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Bella Coola Heli Sports – where heliskiing is divine

Skiing is terrific, heliskiing divine. At least around Bella Coola in the far north of the Canadian province of British Columbia. And its „Pantheon“ area is as beautiful as the heaven of the gods from Greek mythology.

Nic Butler looks a bit like one of the bears that roam the forests of British Columbia in summer. The burly heliskiing guide with the full beard can’t be ruffled by anything. If he were to warble the Jungle Book classic „“Try a little comfort…““ to himself, the picture would be perfect. But „“Bear““ Nic is anything but clumsy. His turns in the deep snow are smooth, his eyes wide awake. Restlessly, they scan the slopes around us.

„“And it’s sorely needed,““ points out our second guide, Daryl Kincaid, with whom Nic consults before each descent. The mountain massifs in the Coast Mountains east of Bella Coola are gigantic, overwhelming and – yes, definitely also a bit scary. Carelessness or even recklessness would be fatal in the far north of British Columbia. „“These really are Big Mountains here, just like in Alaska,““ says Daryl.

Bella Coola Heliskiing: Picture-book landscapes in northern British Columbia

On our first flight from Pantheon Heli Ranch into the huge area of Bella Coola Heli Sports, there is a gripped silence in the helicopter. Out there is nothing but white wilderness. Gigantic glaciers and bizarre peaks as far as the eye can see. In the valleys, streams meander through deep snow-covered forests. No village, no power pole, no road disturbs the picture-book landscape so high in northern British Columbia (BC). On the horizon, Mount Waddington rises 4,019 meters into the sky. Canada’s „“Mont Blanc““ is the highest mountain in this ensemble of giants in the Coast Mountains.

The scenery is incredible, as is our first landing site. Gently, the pilot sets the Bell 205, which weighs tons, down on a tiny summit grade. While the guides unload our skis from the box attached to the right side of the helicopter, I climb out with four other skiers. Huddled together, we squat next to the left skid, the gusts reaching gale force from the rotor blades tugging at our jackets.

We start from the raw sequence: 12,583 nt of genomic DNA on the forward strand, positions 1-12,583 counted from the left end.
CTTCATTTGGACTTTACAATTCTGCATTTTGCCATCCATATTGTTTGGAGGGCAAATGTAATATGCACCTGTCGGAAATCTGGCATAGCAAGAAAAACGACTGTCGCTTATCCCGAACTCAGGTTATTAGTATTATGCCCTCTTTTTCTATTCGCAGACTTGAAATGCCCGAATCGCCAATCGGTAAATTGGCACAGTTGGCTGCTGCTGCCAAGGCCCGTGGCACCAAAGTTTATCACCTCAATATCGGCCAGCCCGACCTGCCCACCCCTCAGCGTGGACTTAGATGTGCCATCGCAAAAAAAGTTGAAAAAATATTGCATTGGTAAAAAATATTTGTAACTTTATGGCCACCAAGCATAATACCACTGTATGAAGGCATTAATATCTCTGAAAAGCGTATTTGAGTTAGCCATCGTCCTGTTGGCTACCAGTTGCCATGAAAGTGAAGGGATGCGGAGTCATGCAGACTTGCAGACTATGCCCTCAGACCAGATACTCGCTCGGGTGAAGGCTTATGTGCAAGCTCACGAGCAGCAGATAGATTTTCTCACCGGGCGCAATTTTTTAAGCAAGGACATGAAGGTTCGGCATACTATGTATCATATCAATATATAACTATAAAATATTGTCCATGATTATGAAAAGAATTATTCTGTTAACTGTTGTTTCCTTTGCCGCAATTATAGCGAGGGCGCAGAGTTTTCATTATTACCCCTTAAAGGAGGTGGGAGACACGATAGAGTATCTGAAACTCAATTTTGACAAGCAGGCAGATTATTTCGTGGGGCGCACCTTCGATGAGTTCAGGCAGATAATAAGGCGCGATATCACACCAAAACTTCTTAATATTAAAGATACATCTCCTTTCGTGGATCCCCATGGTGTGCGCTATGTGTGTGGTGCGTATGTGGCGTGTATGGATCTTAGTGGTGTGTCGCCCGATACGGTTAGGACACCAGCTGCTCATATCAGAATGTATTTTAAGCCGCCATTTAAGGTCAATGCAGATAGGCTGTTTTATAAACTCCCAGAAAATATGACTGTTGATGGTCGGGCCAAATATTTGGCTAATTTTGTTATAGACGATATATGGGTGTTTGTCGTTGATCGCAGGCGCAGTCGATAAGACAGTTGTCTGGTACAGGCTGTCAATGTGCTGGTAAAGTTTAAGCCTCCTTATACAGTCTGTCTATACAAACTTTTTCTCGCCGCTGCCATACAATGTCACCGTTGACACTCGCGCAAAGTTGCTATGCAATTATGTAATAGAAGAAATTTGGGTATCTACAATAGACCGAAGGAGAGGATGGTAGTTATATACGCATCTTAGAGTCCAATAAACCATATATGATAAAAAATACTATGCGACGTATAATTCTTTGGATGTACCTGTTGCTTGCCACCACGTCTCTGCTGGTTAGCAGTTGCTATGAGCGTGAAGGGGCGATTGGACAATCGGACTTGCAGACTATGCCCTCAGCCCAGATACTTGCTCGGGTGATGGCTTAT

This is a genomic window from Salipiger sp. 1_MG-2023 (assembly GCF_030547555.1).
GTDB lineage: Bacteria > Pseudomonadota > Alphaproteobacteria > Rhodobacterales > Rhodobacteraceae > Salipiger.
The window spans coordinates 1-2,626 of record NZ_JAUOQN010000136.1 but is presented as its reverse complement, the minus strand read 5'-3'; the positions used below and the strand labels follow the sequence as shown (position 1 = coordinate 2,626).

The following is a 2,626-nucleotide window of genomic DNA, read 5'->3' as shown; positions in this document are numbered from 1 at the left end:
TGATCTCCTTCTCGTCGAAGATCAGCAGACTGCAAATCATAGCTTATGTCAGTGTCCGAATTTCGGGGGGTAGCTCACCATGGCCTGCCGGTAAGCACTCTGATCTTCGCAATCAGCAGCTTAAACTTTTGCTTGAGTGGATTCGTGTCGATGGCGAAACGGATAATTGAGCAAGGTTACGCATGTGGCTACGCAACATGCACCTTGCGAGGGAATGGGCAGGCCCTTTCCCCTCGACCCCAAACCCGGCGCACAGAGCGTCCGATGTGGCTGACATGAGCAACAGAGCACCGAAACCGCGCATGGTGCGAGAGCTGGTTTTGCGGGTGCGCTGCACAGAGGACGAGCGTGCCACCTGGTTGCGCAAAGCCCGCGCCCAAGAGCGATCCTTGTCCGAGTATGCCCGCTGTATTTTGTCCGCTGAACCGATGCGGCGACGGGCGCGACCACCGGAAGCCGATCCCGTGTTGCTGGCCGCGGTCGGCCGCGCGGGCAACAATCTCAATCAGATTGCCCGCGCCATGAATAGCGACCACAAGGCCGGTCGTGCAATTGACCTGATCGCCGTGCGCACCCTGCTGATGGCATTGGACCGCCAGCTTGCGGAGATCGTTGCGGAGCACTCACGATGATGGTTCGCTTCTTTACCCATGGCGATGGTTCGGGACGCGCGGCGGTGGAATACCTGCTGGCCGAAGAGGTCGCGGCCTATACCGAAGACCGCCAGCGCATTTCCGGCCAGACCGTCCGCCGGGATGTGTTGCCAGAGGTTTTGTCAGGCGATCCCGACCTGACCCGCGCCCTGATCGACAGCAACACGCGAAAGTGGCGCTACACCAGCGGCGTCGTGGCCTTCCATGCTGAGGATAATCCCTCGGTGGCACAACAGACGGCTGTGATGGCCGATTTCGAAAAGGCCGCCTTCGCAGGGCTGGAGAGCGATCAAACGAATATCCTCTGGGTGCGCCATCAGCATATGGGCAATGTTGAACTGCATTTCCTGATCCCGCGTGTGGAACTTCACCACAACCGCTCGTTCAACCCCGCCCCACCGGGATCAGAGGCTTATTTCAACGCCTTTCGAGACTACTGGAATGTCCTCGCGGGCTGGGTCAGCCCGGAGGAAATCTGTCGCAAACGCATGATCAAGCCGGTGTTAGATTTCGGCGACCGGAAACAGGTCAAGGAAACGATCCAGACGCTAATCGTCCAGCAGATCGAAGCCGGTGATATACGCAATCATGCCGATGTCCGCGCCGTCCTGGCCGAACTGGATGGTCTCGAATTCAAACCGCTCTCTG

Then the „“flying lift““ rises with a deafening rattle above our heads into the steel-blue sky. Seconds later it disappears in a rapid dive into the valley – and suddenly there is absolute silence. Like flakes in a snow globe, swirling snow crystals dance around us in the sunlight. Fascinated and a bit intimidated, we look around. There is no sign of human civilization. The next big city is Vancouver and that is almost a thousand kilometers away. No wonder I feel tiny in this seemingly endless world of rock, ice and snow.

Adrenaline, dopamine, serotin – pure happiness hormones

With a tingle in my stomach, I strap on my avalanche backpack, and with a click, the bindings of my wide powder skis snap shut. Far and wide there is not a single trace to be seen on the slopes, until Nic is the first to dive into the knee-deep powder snow. Then we follow: an investment banker from New York with his son, the adventurer Bill from Oregon, and Mike, a retired colonel in the US Army. I launch last ahead of Daryl, who follows behind as a tail guide in case someone falls and needs help.